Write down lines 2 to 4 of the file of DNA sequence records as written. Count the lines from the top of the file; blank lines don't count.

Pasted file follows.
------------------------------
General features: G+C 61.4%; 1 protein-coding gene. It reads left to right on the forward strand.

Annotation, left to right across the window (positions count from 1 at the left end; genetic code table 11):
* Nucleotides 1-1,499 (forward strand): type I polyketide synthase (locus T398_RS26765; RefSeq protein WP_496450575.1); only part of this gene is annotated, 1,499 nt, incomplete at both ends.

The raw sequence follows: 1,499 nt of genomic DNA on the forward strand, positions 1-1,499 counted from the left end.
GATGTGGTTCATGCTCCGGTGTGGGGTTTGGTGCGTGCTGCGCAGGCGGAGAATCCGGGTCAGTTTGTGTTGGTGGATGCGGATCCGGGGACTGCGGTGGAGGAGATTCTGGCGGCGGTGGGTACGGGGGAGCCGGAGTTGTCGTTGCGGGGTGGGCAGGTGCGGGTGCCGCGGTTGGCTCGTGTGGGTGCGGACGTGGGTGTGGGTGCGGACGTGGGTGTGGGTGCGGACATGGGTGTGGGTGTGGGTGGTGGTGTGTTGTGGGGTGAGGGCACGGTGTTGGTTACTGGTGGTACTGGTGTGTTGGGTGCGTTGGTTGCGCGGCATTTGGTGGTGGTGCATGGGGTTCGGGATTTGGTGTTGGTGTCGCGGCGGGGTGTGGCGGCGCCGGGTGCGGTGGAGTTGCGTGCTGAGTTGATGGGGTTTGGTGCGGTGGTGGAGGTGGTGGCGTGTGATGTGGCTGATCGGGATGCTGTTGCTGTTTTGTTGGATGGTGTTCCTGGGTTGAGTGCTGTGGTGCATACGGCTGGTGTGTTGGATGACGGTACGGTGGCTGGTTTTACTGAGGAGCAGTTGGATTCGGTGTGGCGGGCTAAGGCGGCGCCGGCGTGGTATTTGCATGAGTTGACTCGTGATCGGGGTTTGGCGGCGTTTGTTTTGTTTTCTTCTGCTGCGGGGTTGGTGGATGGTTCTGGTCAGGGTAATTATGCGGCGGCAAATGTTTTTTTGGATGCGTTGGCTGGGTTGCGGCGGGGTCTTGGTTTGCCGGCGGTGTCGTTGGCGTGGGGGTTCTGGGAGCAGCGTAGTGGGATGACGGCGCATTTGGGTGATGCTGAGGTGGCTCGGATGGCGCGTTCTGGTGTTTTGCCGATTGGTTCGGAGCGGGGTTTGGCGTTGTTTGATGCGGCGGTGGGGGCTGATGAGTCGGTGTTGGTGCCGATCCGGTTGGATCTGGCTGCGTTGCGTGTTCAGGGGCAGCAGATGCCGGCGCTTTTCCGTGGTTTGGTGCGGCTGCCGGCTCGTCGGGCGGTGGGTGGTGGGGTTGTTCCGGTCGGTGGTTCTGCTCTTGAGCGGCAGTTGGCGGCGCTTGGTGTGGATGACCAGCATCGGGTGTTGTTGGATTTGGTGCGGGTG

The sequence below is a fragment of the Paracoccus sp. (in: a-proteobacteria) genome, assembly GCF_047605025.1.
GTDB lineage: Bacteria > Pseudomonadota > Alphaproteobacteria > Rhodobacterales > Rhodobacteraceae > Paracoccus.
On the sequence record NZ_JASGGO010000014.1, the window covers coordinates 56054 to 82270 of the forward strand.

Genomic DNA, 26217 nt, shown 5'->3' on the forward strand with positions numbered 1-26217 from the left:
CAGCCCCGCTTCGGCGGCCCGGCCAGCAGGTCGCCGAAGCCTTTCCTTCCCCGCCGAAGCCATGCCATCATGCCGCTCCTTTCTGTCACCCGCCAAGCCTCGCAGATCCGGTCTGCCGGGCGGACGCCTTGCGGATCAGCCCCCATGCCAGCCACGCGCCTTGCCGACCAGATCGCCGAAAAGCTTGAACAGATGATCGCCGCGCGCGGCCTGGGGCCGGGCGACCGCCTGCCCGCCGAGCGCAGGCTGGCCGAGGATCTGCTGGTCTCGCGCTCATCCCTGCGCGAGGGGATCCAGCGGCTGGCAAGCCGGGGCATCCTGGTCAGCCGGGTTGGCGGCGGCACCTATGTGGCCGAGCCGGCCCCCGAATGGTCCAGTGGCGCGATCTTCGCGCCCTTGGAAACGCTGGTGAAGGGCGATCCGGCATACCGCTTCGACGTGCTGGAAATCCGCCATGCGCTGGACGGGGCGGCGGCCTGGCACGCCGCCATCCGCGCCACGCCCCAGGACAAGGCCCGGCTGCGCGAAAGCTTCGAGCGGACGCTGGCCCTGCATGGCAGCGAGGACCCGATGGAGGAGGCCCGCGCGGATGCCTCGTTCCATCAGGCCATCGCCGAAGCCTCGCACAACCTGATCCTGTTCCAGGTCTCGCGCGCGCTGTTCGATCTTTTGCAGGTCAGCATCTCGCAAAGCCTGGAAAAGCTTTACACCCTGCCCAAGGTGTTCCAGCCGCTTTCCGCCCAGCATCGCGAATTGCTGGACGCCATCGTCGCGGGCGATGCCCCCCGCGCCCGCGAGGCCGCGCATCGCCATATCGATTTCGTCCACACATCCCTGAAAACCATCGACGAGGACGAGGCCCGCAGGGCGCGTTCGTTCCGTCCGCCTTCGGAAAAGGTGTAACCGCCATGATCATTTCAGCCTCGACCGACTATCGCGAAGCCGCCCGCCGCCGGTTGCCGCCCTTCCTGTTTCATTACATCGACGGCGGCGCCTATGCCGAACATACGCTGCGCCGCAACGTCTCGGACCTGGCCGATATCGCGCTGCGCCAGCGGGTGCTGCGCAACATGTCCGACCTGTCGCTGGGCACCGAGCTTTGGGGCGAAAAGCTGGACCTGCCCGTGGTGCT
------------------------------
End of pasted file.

Annotation, left to right across the window (positions count from 1 at the left end; genetic code table 11):
* Nucleotides 1-1,499 (forward strand): type I polyketide synthase (locus T398_RS26765; RefSeq protein WP_496450575.1); only part of this gene is annotated, 1,499 nt, incomplete at both ends.

The raw sequence follows: 1,499 nt of genomic DNA on the forward strand, positions 1-1,499 counted from the left end.